There's a new team in town -- the Silver Bullets.
No, not the women's baseball team that travels the country playing against men. This version of the Silver Bullets, sponsored by West Coast Saloon, plays in the men's fastpitch softball league in Lawrence. The city's had women play in the league before, but not an entire team.
The Silver Bullets won their opener last Thursday, beating the Fast Cats, 8-6, at Lyon Park, where they emerged as a fan favorite.
"There were more people at that game than I've ever seen at a city game," said Reenie Stogsdill, who assembled the women's team. "All the stands were filled and people were sitting in lawn chairs. And when people got done at the other field, they came over to see what was going on."
Stogsdill, named the head softball coach at Lawrence High earlier this month, formed the team, comprised of former Kansas University players and several members of her slowpitch team. She became intrigued by the idea after playing in a fastpitch tournament last year.
"I played in one tournament last year with a Nebraska team for the first time since college," said Stogsdill, who lettered at KU in 1985-88. "That got me pumped up to try to do this."
Since a women's fastpitch league wasn't available, Stogsdill wasn't sure her idea would be approved. She called Bob Stanclift, her coach at KU and now the city's adult sports supervisor, for approval.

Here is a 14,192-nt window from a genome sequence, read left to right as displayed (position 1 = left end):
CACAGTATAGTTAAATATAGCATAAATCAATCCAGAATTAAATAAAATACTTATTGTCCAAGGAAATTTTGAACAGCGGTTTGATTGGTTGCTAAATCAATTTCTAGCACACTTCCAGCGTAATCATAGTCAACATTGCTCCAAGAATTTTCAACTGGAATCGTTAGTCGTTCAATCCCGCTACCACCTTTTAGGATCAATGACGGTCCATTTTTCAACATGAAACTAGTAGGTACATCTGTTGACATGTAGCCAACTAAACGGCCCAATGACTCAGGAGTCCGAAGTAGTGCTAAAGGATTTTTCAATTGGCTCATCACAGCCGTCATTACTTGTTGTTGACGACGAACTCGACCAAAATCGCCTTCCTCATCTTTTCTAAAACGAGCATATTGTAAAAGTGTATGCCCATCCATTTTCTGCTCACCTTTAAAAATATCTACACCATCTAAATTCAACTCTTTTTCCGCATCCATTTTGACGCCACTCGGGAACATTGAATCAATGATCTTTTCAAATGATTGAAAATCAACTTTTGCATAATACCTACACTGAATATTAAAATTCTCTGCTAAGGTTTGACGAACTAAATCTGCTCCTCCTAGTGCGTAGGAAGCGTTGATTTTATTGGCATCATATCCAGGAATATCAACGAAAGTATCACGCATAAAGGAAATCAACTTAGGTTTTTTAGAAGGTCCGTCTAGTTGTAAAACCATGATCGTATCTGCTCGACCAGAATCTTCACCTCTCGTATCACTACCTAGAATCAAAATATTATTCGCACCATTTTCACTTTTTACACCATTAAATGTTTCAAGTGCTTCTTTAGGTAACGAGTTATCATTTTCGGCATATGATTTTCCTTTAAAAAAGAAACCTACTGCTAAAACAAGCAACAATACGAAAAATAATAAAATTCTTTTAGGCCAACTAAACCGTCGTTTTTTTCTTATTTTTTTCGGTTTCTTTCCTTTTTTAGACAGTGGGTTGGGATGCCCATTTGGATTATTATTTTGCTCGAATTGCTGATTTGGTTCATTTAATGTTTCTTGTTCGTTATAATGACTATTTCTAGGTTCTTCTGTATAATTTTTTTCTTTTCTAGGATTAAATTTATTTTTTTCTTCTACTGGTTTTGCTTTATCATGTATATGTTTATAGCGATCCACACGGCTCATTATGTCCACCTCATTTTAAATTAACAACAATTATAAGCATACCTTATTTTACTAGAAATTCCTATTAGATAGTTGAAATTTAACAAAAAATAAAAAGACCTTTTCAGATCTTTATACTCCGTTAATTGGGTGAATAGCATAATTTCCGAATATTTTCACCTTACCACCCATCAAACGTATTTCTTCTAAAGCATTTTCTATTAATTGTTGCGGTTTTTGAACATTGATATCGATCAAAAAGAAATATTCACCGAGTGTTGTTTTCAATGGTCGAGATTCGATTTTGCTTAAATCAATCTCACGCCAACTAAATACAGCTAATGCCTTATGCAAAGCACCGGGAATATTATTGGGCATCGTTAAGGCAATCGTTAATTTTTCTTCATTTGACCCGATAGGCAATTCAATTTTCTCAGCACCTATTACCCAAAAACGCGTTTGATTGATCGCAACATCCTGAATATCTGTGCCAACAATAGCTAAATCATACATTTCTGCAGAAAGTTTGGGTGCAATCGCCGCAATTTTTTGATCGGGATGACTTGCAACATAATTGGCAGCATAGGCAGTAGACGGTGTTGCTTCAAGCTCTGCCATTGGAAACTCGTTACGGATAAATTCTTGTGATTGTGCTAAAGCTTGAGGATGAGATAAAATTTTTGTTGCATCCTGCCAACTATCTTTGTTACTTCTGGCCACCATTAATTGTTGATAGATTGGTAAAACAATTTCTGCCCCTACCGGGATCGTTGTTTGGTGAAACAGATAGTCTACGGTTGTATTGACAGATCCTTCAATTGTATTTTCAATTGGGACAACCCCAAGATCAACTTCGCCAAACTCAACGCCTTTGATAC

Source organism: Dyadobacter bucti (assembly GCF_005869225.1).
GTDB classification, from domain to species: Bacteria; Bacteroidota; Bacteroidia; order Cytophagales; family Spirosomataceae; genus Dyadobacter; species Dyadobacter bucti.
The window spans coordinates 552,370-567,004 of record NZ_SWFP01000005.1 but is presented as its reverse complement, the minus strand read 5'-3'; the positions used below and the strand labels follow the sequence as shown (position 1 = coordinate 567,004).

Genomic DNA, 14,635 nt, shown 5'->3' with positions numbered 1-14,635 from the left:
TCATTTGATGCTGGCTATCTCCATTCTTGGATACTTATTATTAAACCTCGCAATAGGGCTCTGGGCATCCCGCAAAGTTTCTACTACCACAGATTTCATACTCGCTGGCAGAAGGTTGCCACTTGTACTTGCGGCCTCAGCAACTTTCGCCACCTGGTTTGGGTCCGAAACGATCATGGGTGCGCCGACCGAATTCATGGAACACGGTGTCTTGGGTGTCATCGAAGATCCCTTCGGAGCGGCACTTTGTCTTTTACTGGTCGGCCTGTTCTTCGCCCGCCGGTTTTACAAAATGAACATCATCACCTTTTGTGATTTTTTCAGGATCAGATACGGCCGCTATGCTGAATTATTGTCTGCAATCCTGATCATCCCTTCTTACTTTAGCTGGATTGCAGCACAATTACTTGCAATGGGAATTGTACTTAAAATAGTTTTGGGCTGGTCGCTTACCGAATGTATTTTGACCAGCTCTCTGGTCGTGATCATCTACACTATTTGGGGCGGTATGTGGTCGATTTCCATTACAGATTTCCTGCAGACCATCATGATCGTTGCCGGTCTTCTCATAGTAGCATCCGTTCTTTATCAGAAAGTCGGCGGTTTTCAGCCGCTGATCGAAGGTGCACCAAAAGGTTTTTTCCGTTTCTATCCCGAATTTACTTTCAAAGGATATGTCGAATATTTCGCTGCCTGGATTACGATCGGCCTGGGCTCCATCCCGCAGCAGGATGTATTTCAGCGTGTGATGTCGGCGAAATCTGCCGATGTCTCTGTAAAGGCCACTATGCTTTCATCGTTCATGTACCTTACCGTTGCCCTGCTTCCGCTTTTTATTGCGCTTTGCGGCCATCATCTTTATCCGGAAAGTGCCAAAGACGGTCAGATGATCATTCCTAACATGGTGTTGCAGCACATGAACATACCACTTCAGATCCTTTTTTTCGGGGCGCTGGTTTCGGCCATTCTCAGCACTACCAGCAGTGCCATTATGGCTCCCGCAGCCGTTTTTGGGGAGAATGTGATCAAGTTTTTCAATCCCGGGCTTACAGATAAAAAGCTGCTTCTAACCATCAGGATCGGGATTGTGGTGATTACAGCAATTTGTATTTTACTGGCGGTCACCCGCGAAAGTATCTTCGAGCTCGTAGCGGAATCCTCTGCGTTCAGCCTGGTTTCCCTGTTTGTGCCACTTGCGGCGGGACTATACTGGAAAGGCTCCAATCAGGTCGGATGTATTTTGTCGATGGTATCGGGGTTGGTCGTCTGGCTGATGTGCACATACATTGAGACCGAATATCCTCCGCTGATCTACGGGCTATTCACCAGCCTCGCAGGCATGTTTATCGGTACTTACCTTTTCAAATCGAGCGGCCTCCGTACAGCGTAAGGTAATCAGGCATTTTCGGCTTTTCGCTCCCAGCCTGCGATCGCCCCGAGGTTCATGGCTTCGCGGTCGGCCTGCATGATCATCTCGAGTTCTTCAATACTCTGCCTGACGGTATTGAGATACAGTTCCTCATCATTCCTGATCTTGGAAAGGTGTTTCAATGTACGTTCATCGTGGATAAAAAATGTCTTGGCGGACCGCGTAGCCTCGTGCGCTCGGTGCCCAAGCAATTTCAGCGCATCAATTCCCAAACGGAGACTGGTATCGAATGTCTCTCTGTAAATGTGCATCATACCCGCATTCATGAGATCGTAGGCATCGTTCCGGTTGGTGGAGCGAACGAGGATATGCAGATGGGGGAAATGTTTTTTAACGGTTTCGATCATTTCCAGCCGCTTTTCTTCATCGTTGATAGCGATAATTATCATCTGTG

"I thought he was probably going to tell me no and I wouldn't pursue it anymore," Stogsdill said. "He said yes and I had to pursue it."
The first player Stogsdill called was former Jayhawk standout Jill (Larson) Bradney, the Silver Bullets' top pitcher. Bradney, an all-American and three-time all-Big Eight selection while playing third base and pitching, holds KU's batting average record at .400, set in 1979.
Bradney told Stogsdill to go for it and she did, asking most of her slowpitch team, which has done quite well, to join the Silver Bullets.
Regarding the team name, Stogsdill's husband, Mike, suggested the Silver Bullets, a la the women's baseball team. Mike's men's team also plays in the league and is scheduled to play the Silver Bullets next Thursday, although Reenie will likely miss because of open house at the school she teaches.
The Silver Bullets don't hold organized practices. Their practices are limited to occasional batting cage appearances.
Stogsdill, who plays second base, admitted the team was uneasy before last week's opener.
"We were all nervous the first game and everybody was yelling at me, 'What did you talk us in to,' " she said. "Afterwards, they said it was so much fun."
Added pressure was put on Stogsdill when several members of the Strikers, the girls team she coaches in the summer, attended the contest.
"I wasn't happy to see them at the first game," Stogsdill said, chuckling. "They could've let me practice first."
The seven men's teams in the league are aware of the Silver Bullets.
"All the guys know there's an all-women's team there," Stogsdill said. "You can here them talking."
Stogsdill said a team member heard talking going on in the parking lot following last week's game.
"Somebody heard a couple of the guys from the other team saying, 'I won't tell, if you won't tell.' "
Too late, the word is out.